A recent decision to stop offering student health insurance through United Healthcare may affect Wilson students in unintended ways.
On May 1, Carolyn Perkins, Vice President of Student Development and Dean of Students, issued a memorandum that Wilson College would no longer require uninsured students to obtain the college-sponsored health insurance.
Tina Freeman, Accounts Manager, said the college “did not have a choice” but to stop providing student insurance through United Healthcare. “We needed 100 students to participate in the program. We didn’t have the volume, so they didn’t carry us.”
Freedman said the business department sent all traditional students the memorandum along with fall bills. The memorandum stated that students must still provide proof of health insurance and specified that uninsured students could now buy coverage through the American College Student Association, or ACSA.
The memorandum did not state that Wilson would no longer offer student insurance through United Healthcare.
Lori Tosten, Associate Vice President of Administration and Finance, said the memorandum clearly stated the decision and its implications for students.
Debra Hargrove, Director of Human Resources, said the decision to no longer offer student insurance would not negatively impact students.
Gillian Barth ’14 said the decision “is a major inconvenience” and that she did not realize her insurance ran out until she tried to provide the college nurse with proof of insurance a few weeks ago. Barth said she received the memorandum over the summer but did not understand the implications of it.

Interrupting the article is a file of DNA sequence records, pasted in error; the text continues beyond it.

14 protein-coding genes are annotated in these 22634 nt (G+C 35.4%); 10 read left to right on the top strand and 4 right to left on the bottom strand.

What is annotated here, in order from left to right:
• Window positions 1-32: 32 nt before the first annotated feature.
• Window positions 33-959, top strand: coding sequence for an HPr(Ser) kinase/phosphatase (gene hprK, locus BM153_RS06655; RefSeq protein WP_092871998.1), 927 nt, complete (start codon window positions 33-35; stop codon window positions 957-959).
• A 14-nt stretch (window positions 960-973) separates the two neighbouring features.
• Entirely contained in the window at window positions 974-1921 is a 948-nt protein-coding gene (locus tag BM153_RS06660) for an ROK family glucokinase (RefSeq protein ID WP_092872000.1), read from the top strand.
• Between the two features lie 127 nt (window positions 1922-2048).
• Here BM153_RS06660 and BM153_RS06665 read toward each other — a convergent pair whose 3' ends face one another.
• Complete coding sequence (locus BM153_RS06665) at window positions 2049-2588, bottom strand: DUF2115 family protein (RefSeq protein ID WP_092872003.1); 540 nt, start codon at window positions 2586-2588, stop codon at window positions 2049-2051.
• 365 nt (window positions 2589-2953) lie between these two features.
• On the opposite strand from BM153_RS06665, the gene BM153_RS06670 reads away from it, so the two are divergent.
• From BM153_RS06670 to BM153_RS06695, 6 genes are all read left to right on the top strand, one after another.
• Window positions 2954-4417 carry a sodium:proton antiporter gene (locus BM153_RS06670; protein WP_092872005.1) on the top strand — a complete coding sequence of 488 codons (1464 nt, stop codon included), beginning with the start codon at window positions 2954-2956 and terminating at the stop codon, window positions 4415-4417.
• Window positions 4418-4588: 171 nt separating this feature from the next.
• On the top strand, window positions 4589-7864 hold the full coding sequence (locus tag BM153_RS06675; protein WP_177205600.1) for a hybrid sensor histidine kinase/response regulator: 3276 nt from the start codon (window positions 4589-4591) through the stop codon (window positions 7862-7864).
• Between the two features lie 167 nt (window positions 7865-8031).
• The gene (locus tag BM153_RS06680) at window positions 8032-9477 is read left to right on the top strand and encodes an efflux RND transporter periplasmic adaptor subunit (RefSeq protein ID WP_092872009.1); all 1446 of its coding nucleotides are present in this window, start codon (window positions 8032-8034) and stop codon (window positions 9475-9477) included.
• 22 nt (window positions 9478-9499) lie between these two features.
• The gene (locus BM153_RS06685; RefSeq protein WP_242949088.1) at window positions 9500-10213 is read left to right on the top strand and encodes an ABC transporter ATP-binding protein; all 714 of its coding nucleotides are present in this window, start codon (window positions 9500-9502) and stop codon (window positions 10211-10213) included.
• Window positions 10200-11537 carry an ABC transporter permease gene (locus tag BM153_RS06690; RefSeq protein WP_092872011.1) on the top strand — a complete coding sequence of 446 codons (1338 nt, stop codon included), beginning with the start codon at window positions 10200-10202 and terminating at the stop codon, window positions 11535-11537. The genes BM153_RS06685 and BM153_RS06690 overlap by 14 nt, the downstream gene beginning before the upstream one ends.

“I don’t blame the college; I don’t expect them to hold my hand through the process,” said Barth. “But it would have been nice to get a couple more reminder emails or notifications about the decision over the summer.”
Barth said that in the past her financial aid covered the cost of insurance, but this year she will have to wait until she receives her financial aid check in October to afford other health insurance. She also admitted that she cannot afford medical treatment in the meantime.
“If I had a serious issue, I wouldn’t seek treatment unless it was life-threatening,” said Barth. “That gets very expensive.”
Within the last month, Barth paid out-of-pocket for a routine medical appointment and chose to decline a highly-recommended laboratory test because she could not afford the full cost of the procedure. Barth feels that the college did not adequately consider students who are financially independent and that the college “made an assumption that students here are covered under their parents’ plans and parents’ finances.” She also stated that the college threatened to put a hold on her account when she was unable to provide proof of insurance. The college nurse spoke to Perkins on her behalf to prevent the hold.
Ellen Mayhugh, Wilson College nurse, declined to comment about the college’s decision to stop providing coverage through United Healthcare, but said that students “could receive a reduced college rate on medical insurance” through ACSA.
Hargrove said ACSA would provide students with “better pricing and better benefits” than the plan offered through United Healthcare. Barth, however, said she preferred the plans offered through United Healthcare over the coverage offered through ACSA.
“It looked like the copays were higher, and that a lot of incidents and accidents would not be covered by the ACSA plans,” said Barth. “This is a cause for major concern. I am very active and involved in the fencing club. If I were to have an accident, I would have to cover myself.”
Barth also said that she thought she could only obtain coverage through Dec. 31 under the ACSA plan.
Hargrove said that she did not know if the ACSA plans will terminate in December, but that ACSA would “notify the student, not the college.” She also said that the ACSA plans “would not just drop students” and that ACSA would renew students’ plans or offer them other plans at the end of the year.
Hargrove also stated that decisions in the legislature “which change every day” could affect students’ ability to obtain health insurance after Dec. 31.
For more information about the college’s decision, students are asked to contact Carolyn Perkins at email@example.com.